One thing I could have made clearer in what has proved to be a fascinating discussion about Keith Olbermann’s political donations is that my support for the principle of journalistic independence should not be confused with support for the specific NBC News policy that tripped him up.
The policy, as reported by Politico, is absurd, as it cites the need to remain an “impartial journalist” as its justification, and states that employees may make contributions if they seek permission:
Anyone working for NBC News who takes part in civic or other outside activities may find that these activities jeopardize his or her standing as an impartial journalist because they may create the appearance of a conflict of interest. Such activities may include participation in or contributions to political campaigns or groups that espouse controversial positions. You should report any such potential conflicts in advance to, and obtain prior approval of, the president of NBC News or his designee.
No one would consider Olbermann to be an impartial journalist, and I can easily believe he had no idea he was violating policy when he donated to three Democratic politicians. Not to be belabor the point, but the principle that I think matters is independence, not impartiality. Check out the nine principles in Bill Kovach and Tom Rosenstiel’s “Elements of Journalism.” You will note that two of them deal with independence, but objectivity isn’t even mentioned.
In his commentary last night, Olbermann implicitly described himself as a journalist by saying that the policy needs to be reconsidered in light of “21st-century journalism.” He is doing journalism of a sort. If you can find a meaningful difference between one of Olbermann’s “special comments” and Frank Rich’s Sunday column in the New York Times (one of my favorite reads), then you’re able to draw distinctions that elude me. And I don’t think anyone would argue that Rich isn’t a journalist.
Olbermann last night not only admitted he should have changed a “Worst Person” segment because of one of his donations, but he also quite properly pointed out the problems that would have ensued if he had contributed to Arizona congressman Raul Grijalva before having him on the show rather than after. That strikes me as a pretty good summation of why even opinionated hosts shouldn’t write checks to politicians.
A final observation: A number of people have criticized me and others for obsessing over Olbermann’s small contributions when Fox News hosts such as Sean Hannity routinely donate to politicians, and when Fox News major domo Rupert Murdoch has no scruples about giving $1 million to the Republican Governors Association.
They’re right, of course. Fox News is strictly a talk-show operation — the video equivalent of Rush Limbaugh’s radio show. MSNBC aspires to something higher than that. To say that MSNBC is a mirror image of Fox News is akin to arguing that the Nation is just like the Drudge Report. Rachel Maddow explained the difference quite well on Friday. But I don’t think it’s necessary to say “of course, Fox is worse” every time I write about MSNBC.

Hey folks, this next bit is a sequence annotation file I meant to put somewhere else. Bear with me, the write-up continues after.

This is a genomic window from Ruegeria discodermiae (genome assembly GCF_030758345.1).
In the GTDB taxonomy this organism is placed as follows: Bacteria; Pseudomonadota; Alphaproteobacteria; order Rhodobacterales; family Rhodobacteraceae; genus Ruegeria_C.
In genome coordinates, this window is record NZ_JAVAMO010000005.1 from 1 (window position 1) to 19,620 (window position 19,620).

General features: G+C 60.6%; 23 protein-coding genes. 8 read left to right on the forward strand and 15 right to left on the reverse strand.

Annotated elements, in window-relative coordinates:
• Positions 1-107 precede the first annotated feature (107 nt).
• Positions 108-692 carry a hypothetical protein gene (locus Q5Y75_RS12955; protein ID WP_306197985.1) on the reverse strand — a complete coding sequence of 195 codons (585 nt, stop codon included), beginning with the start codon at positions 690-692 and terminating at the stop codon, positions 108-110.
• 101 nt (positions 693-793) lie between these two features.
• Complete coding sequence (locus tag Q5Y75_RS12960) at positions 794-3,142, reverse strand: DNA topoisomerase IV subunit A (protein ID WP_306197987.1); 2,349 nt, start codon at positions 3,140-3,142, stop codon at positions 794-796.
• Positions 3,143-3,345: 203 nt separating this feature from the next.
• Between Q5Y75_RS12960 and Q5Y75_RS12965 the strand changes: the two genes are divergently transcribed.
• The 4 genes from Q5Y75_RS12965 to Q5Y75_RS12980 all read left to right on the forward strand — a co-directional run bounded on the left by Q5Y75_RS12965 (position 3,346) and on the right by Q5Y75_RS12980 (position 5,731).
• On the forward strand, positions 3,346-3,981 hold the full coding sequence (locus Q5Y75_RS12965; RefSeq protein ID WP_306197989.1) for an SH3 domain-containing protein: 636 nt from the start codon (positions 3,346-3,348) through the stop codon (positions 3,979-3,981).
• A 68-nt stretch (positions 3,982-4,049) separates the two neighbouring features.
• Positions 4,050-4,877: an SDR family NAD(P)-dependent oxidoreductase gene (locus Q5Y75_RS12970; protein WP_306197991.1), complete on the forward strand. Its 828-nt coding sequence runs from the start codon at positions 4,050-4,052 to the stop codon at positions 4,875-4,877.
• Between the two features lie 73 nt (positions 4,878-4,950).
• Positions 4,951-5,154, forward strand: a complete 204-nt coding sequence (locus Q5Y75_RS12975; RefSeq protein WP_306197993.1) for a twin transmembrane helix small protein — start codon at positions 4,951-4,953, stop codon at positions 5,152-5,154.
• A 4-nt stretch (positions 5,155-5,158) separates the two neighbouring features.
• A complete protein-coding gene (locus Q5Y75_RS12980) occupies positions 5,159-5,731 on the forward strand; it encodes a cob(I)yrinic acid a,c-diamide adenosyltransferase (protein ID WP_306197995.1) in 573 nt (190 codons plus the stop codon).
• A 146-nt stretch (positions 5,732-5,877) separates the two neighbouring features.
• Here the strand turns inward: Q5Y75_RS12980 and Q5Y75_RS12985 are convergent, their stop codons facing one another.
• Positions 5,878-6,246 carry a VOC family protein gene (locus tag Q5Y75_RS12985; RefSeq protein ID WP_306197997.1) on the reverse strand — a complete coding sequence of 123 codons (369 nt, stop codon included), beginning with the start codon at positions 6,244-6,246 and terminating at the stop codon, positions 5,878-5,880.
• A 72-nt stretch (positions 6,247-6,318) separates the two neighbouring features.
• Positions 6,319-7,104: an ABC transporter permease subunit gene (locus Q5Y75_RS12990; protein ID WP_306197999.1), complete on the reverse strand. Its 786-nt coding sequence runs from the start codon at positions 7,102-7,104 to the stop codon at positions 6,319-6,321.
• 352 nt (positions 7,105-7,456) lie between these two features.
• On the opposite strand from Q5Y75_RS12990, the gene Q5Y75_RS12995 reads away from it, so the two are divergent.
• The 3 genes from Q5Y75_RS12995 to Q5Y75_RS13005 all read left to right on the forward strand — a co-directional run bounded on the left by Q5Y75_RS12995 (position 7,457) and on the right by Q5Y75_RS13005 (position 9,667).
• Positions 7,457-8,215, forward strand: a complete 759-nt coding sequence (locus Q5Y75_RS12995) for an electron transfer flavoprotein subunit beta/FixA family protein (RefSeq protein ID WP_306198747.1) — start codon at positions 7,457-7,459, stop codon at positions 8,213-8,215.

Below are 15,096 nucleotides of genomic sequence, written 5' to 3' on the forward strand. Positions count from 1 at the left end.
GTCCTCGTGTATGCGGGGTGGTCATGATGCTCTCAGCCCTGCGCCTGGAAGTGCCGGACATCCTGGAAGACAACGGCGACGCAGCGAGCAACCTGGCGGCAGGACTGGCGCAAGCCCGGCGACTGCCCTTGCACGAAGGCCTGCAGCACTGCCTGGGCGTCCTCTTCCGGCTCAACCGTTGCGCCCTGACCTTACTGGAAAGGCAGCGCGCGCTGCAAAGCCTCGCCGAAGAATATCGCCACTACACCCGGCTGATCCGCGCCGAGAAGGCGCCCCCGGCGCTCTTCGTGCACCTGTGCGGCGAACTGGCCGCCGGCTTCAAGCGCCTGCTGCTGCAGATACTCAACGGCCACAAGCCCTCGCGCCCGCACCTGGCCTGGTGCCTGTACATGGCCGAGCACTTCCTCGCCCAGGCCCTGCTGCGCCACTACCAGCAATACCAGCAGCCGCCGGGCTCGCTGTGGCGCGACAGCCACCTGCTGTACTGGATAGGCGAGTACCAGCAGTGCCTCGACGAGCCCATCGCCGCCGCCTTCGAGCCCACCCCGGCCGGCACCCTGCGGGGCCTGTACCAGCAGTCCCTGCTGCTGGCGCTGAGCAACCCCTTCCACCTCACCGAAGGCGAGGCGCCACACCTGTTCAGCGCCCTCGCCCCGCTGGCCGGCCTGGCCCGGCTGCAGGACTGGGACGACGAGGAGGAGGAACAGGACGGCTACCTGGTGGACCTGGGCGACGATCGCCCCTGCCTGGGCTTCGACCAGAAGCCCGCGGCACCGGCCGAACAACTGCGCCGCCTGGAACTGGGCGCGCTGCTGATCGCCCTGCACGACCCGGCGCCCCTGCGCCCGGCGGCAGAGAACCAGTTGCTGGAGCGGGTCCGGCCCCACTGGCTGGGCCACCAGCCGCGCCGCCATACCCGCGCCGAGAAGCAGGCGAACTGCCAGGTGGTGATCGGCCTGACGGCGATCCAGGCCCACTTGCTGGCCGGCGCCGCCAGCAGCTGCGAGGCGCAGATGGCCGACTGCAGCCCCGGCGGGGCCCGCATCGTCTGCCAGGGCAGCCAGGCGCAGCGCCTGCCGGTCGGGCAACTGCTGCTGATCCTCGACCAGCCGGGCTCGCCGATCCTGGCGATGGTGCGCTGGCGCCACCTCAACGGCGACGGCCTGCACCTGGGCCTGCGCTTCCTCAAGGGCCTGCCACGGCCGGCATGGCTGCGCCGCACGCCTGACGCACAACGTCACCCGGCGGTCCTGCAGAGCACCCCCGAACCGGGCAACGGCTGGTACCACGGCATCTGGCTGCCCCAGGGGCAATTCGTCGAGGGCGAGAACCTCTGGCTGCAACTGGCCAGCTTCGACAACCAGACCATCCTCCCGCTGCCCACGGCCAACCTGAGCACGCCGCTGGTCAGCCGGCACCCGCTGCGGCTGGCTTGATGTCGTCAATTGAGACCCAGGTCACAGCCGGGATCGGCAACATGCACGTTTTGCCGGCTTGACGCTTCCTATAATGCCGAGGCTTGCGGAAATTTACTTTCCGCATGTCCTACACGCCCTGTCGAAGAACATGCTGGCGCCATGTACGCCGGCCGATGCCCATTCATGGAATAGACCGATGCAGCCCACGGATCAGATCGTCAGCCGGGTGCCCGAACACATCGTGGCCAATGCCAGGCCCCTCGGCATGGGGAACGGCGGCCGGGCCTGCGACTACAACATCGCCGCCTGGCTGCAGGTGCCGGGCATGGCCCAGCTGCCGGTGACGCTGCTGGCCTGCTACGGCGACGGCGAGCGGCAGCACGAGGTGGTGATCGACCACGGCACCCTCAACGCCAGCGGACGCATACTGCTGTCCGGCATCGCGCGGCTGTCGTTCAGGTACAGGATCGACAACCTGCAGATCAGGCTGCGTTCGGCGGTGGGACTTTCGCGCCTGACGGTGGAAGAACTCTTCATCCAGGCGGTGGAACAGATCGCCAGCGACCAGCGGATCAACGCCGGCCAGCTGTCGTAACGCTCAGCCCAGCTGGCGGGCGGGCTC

NBC handled the Olbermann matter badly right from the start, though the final result — a two-day suspension — strikes me as fitting the offense rather well. I’m glad Olbermann is back. And I agree with him that NBC ought to take another look at its policy. I’d make it tougher and clearer.
6 thoughts on “One final word (I hope) on Olbermann”
Thanks Dan, thanks for explaining some of the principles that drive your evaluation of journalistic ethics – professional values – including independence and Bill Kovach and Tom Rosenstiel’s 9 “Elements of Journalism,” and not impartiality.
I see more clearly where you’re coming from.
DK – one question about this ‘ask, then tell’ policy on donations. Would a journalist dare risk unemployment by asking to contribute to a conservative cause or politician?
@C.E.: Wow. Is that really the best you’ve got? As we know, the only news (or news-like) organization that encourages its employees to donate is Fox.
The simple point here is that Olbermann’s employer had a personnel policy that was violated by one of its employees. Whether it’s a good or bad policy may be a relevant discussion, but it’s a separate discussion. Companies discipline employees every day in corporate america for violations of company policy. The only reason this is news is that it happened to a lightning rod personality. Does Olbermann’s celebrity relieve him of his obligation to his employer?
It’s difficult to believe an assertion that he didn’t know about the policy. He’s a long time broadcast journalist and he should have known that contributions by a journalist in a news organization might be a problem.
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